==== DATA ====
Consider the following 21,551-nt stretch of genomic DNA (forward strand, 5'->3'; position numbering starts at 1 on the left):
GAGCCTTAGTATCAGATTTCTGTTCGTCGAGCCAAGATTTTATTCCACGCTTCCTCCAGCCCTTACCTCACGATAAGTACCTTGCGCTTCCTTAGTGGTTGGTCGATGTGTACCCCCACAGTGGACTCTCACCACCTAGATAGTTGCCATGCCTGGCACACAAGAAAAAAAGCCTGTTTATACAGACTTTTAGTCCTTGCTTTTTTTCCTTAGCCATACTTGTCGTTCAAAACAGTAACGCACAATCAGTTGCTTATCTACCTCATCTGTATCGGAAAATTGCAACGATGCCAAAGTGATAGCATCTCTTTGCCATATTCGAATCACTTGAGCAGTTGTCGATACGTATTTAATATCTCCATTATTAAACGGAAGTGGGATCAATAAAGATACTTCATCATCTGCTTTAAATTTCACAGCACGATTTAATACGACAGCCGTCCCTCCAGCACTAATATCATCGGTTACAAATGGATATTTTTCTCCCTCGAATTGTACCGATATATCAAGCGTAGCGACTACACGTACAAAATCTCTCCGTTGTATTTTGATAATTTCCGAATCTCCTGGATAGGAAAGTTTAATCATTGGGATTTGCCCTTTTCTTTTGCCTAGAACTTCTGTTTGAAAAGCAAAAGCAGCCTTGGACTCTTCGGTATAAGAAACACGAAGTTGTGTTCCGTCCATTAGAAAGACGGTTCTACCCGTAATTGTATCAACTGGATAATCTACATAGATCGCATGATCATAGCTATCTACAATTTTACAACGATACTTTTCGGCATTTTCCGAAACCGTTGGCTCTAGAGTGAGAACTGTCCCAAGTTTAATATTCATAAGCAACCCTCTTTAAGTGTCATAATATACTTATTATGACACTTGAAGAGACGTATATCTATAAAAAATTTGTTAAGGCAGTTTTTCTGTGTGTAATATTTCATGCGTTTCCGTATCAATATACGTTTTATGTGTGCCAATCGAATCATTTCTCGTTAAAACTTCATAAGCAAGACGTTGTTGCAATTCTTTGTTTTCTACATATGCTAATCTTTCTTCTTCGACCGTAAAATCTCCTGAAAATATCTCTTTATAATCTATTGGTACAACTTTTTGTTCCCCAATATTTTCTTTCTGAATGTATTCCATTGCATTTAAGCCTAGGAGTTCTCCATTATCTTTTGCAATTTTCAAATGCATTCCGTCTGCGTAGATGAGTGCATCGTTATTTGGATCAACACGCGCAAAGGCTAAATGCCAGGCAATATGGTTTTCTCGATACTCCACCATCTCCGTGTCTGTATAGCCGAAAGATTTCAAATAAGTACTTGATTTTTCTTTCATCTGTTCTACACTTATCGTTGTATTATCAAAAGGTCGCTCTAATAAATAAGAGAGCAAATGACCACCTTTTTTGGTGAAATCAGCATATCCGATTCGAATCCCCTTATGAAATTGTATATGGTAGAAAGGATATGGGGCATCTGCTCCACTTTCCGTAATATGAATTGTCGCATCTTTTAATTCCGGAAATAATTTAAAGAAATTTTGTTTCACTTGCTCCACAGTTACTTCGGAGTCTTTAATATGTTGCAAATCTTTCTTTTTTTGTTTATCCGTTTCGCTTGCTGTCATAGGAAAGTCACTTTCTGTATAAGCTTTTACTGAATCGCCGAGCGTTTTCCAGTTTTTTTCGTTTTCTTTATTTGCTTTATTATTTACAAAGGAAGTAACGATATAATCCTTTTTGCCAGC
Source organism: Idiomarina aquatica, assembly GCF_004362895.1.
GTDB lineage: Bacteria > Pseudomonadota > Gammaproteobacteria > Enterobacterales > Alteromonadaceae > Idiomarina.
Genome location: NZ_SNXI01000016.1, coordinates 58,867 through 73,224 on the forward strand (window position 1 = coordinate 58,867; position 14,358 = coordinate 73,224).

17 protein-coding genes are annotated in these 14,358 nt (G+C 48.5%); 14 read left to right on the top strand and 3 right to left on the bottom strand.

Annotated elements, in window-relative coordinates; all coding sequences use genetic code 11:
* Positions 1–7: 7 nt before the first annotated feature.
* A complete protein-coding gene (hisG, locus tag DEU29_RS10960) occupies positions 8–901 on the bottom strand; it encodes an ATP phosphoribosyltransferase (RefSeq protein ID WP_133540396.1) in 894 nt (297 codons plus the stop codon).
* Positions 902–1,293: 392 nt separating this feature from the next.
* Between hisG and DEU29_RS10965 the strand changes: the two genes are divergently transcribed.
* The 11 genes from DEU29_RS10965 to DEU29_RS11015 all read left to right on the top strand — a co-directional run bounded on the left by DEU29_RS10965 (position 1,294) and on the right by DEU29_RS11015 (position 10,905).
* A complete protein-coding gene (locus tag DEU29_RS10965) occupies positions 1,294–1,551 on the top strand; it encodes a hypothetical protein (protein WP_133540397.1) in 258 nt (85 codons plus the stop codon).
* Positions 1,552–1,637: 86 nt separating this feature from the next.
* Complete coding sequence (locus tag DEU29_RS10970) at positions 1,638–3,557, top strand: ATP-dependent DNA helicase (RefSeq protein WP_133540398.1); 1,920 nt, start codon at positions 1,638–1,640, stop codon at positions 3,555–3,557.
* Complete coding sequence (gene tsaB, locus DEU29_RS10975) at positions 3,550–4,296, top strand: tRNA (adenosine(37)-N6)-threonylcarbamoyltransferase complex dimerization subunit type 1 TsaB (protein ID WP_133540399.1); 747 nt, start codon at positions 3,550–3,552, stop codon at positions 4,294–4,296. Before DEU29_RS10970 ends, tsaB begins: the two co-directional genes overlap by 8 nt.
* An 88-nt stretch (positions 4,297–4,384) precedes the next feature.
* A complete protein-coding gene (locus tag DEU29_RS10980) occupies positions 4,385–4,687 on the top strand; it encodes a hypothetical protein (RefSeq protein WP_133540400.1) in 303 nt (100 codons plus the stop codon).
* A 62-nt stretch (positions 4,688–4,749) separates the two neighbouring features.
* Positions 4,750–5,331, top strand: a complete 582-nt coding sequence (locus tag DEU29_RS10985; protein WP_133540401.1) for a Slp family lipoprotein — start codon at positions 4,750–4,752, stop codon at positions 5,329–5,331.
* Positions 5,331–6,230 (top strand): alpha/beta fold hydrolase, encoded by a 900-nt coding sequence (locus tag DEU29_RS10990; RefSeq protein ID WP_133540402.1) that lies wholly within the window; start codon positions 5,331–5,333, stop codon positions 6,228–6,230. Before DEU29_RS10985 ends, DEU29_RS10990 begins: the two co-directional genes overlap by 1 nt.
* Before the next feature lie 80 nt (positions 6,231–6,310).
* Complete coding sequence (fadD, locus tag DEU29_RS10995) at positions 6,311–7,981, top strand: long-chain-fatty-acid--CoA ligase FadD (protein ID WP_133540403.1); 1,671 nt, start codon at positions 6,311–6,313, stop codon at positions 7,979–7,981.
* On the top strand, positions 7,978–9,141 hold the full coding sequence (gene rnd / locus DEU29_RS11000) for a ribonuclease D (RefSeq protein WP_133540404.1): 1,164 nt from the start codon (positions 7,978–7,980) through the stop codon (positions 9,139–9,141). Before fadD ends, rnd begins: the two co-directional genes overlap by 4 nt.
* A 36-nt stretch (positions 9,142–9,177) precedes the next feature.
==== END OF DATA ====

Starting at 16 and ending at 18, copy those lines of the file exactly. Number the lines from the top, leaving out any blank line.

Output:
* Complete coding sequence (gene tsaB, locus DEU29_RS10975) at positions 3,550–4,296, top strand: tRNA (adenosine(37)-N6)-threonylcarbamoyltransferase complex dimerization subunit type 1 TsaB (protein ID WP_133540399.1); 747 nt, start codon at positions 3,550–3,552, stop codon at positions 4,294–4,296. Before DEU29_RS10970 ends, tsaB begins: the two co-directional genes overlap by 8 nt.
* An 88-nt stretch (positions 4,297–4,384) precedes the next feature.
* A complete protein-coding gene (locus tag DEU29_RS10980) occupies positions 4,385–4,687 on the top strand; it encodes a hypothetical protein (RefSeq protein WP_133540400.1) in 303 nt (100 codons plus the stop codon).